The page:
Body Language

Positive body language will help you be successful

Do you want to understand how your body language can help get the edge over other candidates?

Knowing the basics of non-verbal behaviour and being able to control it will make you appear confident, even if you are not! It will create that all important rapport, help the interviewer warm to you and will make answering questions feel a lot more comfortable.

The important elements are:-

  • Matching verbal and non-verbal behaviours which means being congruent,
  • Understanding positive and negative non-verbals,
  • Maintaining eye contact,
  • Listening actively,
  • Mirroring,
  • Reducing unhelpful non-verbals,
  • Taking it seriously.
Managing your body language is not acting or being false. In fact it is a high level skill. As humans we are attuned to find meaning in the slightest movements of the muscles of our face, eyes and lips as well as the gestures we make with our fingers and hands, and our general body posture.

What we call instinct is linked with reading these subtle signs of human behaviour. In fact research has shown we believe non-verbals more than the spoken word. If there is a mismatch between what we say and our body language the receiver may feel suspicious or distrustful without knowing why.

So although body language is to some extent out of our control we know that some of the main signals can be managed and can work to our advantage.

Matching Verbal and Non-Verbal Behaviour

Saying yes while shaking your head is the classic body language mismatch. In an interview context you cannot describe yourself as a confident communicator if you cannot speak clearly or make eye contact. Be congruent. If you say you are confident, be confident. If you say you are a good listener, show you are listening. Be authentic and positive and your non-verbals should naturally follow.

Positive and Negative Non-Verbals

Being false is not going to help you but using positive body language as appropriate will. Here is a list of what to use and what to avoid.


  • Good eye contact –but do not stare!
  • Leaning forward slightly in your chair,
  • Tilting your head slightly to the side and maintaining eye contact whilst listening,
  • Natural open lipped smiling (closed lips look fake)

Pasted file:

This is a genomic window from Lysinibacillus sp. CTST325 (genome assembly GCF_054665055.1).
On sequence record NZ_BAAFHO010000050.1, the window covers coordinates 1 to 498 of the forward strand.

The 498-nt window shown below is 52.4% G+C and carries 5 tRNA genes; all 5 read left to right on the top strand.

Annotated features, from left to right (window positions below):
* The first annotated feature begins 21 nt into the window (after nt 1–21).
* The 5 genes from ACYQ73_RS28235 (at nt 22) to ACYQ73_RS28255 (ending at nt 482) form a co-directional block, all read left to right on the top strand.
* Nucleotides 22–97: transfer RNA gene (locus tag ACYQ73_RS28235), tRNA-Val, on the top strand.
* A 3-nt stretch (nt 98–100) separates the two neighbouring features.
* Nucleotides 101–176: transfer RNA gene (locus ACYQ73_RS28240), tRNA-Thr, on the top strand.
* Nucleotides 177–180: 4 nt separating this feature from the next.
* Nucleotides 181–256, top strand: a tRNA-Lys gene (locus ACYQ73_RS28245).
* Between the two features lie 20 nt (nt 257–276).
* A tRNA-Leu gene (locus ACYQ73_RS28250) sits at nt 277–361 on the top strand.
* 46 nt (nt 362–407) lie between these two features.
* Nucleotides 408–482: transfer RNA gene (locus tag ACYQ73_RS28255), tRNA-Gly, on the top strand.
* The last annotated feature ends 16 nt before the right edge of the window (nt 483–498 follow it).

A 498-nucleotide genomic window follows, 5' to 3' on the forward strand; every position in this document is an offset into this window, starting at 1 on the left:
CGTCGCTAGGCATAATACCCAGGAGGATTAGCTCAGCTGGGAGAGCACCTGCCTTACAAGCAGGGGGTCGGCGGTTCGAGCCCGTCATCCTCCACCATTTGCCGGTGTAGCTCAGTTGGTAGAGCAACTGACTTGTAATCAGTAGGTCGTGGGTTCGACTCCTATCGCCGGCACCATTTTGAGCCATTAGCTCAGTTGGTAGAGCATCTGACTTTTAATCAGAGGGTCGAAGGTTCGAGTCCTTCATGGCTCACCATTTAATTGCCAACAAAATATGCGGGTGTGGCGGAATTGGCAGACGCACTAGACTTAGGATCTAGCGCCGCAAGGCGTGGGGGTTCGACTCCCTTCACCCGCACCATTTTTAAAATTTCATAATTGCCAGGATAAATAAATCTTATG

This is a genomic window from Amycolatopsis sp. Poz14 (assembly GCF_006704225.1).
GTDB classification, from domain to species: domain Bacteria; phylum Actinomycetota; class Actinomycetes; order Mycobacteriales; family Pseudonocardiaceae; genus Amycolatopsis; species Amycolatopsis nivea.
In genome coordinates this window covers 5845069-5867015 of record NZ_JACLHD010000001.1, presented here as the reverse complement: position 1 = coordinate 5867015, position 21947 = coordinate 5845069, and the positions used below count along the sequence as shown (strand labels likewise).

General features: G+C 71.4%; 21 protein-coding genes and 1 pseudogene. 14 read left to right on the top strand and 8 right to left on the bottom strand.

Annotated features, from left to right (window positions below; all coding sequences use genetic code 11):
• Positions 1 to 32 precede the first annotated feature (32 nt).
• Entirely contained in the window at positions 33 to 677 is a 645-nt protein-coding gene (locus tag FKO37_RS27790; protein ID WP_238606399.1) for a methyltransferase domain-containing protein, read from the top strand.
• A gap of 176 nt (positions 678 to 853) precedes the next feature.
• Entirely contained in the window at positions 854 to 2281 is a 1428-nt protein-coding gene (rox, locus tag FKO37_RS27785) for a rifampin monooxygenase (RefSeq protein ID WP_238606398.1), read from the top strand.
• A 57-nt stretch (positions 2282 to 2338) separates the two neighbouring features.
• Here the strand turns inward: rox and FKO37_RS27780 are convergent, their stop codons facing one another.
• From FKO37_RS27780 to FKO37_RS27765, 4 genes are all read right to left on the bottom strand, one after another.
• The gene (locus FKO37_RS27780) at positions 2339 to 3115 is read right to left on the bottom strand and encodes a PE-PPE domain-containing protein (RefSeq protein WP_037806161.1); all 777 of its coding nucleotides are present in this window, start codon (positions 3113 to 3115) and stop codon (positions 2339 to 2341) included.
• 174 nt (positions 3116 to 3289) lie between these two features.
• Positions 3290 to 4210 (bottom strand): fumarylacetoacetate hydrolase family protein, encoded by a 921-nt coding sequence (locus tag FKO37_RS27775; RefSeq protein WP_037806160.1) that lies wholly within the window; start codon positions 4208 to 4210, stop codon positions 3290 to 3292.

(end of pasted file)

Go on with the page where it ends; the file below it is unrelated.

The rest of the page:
• Palms open – i.e. not clenched,
  • Keeping your head up,
  • Nodding –but not too enthusiastically,
  • Sitting in a similar body posture to the interviewer,


  • Folding or crossing arms and legs (defensive,
  • Pointing your fingers to make a point (aggressive,
  • Looking down when speaking (lying,
  • Avoiding eye contact (shy, nervous)
  • Frowning (disagreeing)
  • Scratching nose or rubbing head (feeling uncomfortable, being caught out),
  • Fidgeting (nerves and is distracting,
  • Fiddling with hair, face, pen etc (annoying).

Eye Contact

Maintaining eye contact creates rapport, a feeling of confidence, shows interest and that you are listening. In fact some believe eye contact is the key non-verbal in creating good relationships

At the interview – always maintain eye contact when the interviewer is asking questions. When you are answering you will break eye contact from time to time. It is natural to break contact after 5 or so seconds otherwise you will appear to be staring which can be intimidating.

Listening Skills

In an interview it not only important to listen to the questions being asked. It is important to show you are listening. This means active listening skills. The interviewer will know you are listening if you:

  • Make eye contact
  • Nod in agreement
  • Make listening noises ‘Mmm, etc’
  • Smile but don’t grin or laugh!
  • Lean forward
  • Tilt your head to one side

Of course in an interview you must not only look as though you are listening you must also:-

React to what is being said and give appropriate answers. This means concentrating on the interviewers’ questions whist simultaneously assessing what is being asked and how you need to answer. This takes practice and considerable effort especially when you are nervous. Practice active listening in advance to see how well you do.


Ask a friend or colleague to fire some typical interview questions at you. Don’t answer them. Instead listen to the question. Summarise back what the interviewer wants to know and the salient points you would cover. Say ‘you are asking me ……’


Research shows that when in the company of those we feel comfortable with our body language naturally matches theirs. It is how we gain rapport with others. Mirroring is copying the other person’s body language in a way that is not blindingly obvious which would irritate but in a subtle way that indicates you are in tune. It should be a natural process but you can help nature along by being aware of:-

  • how the person is sitting,
  • the gestures they make,
  • their facial expressions,
  • how they are speaking -the tone of their voice, how quickly they speak.

The more you can be in harmony with them without over-doing it the more relaxed and comfortable you should fee and the more confident they will feel in you.

Non-Verbals to keep in check.

If you disapprove or disagree with what the interviewer is saying or asking, try to keep your emotions to yourself. For example tutting, eyes rolling to the ceiling, a shake of the head or butting in are all negatives.

Certainly disagree if you want but try not to let it show too obviously until you are sure of your ground. The point is you are trying to be successful in getting the job offer. Any reservations can be addressed once you have secured it and you actually have a decision to make.

For tips on how to 'Dress for Success' click here.

More on First Impressions and Body Language click here..

Body Language to Handling the Interview

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